By Bradley Lane
Australian writer and director Baz Luhrmann is a maximalist. His previous films are full of over-the-top performances, wild camera movement, anachronistic musical choices, and especially wild editing decisions. Elvis is not an exception to these signature markers of Luhrmann’s style; instead it leans into his over-the-top, near stream of consciousness structure. Despite an excellent performance by Austin Butler as the titular pioneer of rock’n’roll, Elvis is an exhausting film, even if it was closer to a more reasonable runtime, but at nearly three hours Luhrmann goes completely off the rails and delivers a fun but messy final product.
While it might seem counterintuitive, Elvis does not actually follow the man as its main character. Instead the film is framed through the eyes of Elvis’s longtime manager Colonel Tom Parker, played by an unrecognizable Tom Hanks. The story follows Parker as he discovers Elvis Presley as a young man and traces their tumultuous relationship throughout Presley’s entire career. From the early days at Sun Records to his final act in Vegas, Parker was by Elvis’s side the entire time and exploring their relationship might actually be a key in finding a deeper understanding of the man behind the icon of rock history.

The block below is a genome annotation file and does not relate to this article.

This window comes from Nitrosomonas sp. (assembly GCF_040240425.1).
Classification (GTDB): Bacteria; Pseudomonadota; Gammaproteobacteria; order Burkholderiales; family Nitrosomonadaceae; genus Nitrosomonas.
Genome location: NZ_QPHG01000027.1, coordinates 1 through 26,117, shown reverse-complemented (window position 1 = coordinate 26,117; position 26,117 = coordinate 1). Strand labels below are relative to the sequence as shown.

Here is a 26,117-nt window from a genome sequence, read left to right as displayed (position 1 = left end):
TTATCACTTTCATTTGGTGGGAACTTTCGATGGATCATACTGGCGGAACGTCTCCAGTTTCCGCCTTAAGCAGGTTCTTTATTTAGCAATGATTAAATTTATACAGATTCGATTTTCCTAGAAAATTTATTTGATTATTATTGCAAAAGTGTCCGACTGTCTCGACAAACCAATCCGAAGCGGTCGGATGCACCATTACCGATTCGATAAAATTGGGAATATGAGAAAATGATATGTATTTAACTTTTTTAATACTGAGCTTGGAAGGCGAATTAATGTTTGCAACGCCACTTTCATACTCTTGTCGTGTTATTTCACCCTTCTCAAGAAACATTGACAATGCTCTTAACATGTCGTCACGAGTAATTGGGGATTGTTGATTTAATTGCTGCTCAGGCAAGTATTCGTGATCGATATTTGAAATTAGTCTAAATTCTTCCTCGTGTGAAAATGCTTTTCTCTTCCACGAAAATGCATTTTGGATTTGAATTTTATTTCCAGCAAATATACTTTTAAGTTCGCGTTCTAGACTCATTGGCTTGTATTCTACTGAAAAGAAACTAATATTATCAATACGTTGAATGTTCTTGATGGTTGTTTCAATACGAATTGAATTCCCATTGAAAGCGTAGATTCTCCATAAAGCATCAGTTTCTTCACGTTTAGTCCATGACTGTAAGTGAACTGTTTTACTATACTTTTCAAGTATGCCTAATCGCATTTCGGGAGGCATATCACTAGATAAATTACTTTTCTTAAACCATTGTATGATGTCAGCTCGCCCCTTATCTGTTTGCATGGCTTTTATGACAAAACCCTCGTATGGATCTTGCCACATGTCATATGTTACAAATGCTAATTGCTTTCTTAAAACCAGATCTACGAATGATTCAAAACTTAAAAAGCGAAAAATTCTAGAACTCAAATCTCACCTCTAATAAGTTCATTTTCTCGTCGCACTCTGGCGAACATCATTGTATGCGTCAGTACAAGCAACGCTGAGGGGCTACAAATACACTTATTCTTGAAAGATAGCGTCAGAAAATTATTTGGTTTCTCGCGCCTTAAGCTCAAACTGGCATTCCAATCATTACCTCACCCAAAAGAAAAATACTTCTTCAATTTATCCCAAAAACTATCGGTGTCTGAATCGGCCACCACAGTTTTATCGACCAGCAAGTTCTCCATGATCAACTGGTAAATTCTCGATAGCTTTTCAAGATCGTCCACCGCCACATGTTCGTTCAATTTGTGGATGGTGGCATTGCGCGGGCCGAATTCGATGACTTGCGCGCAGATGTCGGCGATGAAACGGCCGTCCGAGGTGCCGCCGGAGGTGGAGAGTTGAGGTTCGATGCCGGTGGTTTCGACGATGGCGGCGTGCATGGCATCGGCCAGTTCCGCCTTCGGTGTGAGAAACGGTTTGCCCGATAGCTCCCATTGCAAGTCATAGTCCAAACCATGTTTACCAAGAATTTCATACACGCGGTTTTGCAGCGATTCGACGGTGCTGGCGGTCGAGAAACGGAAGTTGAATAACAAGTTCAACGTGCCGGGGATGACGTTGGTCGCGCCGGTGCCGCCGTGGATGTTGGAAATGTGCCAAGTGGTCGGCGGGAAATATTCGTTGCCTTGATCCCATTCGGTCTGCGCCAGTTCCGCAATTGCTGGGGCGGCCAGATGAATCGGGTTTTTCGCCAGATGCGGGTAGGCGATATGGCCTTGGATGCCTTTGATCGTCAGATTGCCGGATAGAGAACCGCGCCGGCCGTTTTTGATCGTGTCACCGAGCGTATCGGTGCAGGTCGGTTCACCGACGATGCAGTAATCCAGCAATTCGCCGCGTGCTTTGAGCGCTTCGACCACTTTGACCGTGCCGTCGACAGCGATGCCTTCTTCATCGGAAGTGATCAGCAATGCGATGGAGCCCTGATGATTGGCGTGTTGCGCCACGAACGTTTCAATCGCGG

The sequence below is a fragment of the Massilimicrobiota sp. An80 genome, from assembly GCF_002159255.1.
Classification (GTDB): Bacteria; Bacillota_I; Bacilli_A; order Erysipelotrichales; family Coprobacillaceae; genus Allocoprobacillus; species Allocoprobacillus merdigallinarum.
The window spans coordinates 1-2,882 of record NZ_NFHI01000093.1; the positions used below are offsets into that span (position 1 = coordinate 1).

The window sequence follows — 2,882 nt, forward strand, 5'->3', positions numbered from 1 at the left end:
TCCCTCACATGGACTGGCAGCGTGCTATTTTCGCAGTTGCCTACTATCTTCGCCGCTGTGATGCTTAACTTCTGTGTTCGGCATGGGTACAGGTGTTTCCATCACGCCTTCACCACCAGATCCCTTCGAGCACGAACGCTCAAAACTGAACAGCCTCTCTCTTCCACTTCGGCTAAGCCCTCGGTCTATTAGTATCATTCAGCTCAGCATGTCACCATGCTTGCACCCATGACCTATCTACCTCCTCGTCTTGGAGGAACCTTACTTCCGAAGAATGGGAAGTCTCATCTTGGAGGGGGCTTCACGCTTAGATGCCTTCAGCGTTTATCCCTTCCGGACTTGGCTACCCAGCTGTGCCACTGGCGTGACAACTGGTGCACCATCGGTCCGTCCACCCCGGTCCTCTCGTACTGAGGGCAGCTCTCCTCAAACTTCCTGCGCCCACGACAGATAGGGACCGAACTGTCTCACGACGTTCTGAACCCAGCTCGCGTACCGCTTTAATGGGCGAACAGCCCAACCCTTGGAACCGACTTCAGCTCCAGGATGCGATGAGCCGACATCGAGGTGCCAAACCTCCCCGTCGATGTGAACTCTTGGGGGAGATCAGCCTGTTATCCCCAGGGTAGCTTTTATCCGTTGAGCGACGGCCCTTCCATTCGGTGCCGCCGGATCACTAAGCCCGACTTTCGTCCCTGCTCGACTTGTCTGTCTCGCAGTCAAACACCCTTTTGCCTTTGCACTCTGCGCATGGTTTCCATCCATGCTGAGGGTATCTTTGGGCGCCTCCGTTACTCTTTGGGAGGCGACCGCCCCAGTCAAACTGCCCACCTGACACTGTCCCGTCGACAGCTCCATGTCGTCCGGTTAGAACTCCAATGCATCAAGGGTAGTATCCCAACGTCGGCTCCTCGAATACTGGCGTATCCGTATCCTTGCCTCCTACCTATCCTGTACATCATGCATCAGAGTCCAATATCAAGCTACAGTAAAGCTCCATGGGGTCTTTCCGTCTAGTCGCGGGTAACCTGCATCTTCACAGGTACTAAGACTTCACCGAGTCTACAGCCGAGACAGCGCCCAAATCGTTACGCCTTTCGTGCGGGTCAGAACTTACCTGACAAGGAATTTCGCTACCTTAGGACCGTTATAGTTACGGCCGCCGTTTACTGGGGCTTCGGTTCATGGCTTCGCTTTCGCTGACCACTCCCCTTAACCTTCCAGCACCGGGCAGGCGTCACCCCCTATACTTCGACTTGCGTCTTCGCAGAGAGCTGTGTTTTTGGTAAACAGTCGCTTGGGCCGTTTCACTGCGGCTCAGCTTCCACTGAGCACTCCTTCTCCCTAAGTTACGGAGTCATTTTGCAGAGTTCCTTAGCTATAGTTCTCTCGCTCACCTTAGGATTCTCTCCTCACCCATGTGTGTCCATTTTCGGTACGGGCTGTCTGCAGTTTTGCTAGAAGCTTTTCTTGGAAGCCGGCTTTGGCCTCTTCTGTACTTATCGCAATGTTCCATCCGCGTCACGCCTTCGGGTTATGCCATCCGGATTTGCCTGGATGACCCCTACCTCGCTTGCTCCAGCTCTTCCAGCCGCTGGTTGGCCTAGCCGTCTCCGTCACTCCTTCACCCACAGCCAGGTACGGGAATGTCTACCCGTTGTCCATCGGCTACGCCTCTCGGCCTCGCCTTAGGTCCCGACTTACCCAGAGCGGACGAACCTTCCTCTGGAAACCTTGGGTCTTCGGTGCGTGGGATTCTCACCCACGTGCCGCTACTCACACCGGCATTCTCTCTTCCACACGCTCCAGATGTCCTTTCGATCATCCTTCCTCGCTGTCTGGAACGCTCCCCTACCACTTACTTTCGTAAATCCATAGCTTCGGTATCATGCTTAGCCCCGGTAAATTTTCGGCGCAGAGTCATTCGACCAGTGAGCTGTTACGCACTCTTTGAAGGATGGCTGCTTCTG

The bulk of discussion around Elvis has been the unanimous acclaim for the performance at its center by relative newcomer, Austin Butler. Butler’s creative decisions while portraying Elvis askew one-to-one recreation of his mannerisms and instead focus on creating a similar essence. His movements while dancing and performing are especially helpful at making Butler disappear into the physicality of his role. This translates into his quieter character moments as well, as once we see he can believably portray Presley at his most wild and free, his deeper truth is more believable.
As previously mentioned, the most immediately striking aspect of Elvis is the visual style. Flashbacks animated in a comic book style, rap music melded together with Elvis’ greatest hits, and fast hyper-kinetic montage sequences are just a handful of aspects that make Luhrmann’s film a visual feast. Unfortunately the substance of the film begins to buckle under the massive weight of the runtime at around the halfway point. Pair this with a story that frames Elvis as blameless in his appropriation of Black culture and slowly the spell that Luhrmann casts in the visceral beginning section begins to peter off as the film continues.
Despite its flaws, I think Elvis is worth checking out, especially as it makes its way onto streaming this Friday, Sept. 2 on HBO Max. Being able to pause the film and come back I think would help alleviate some of its pacing issues and make it a more compelling piece of work. – 3 / 5 stars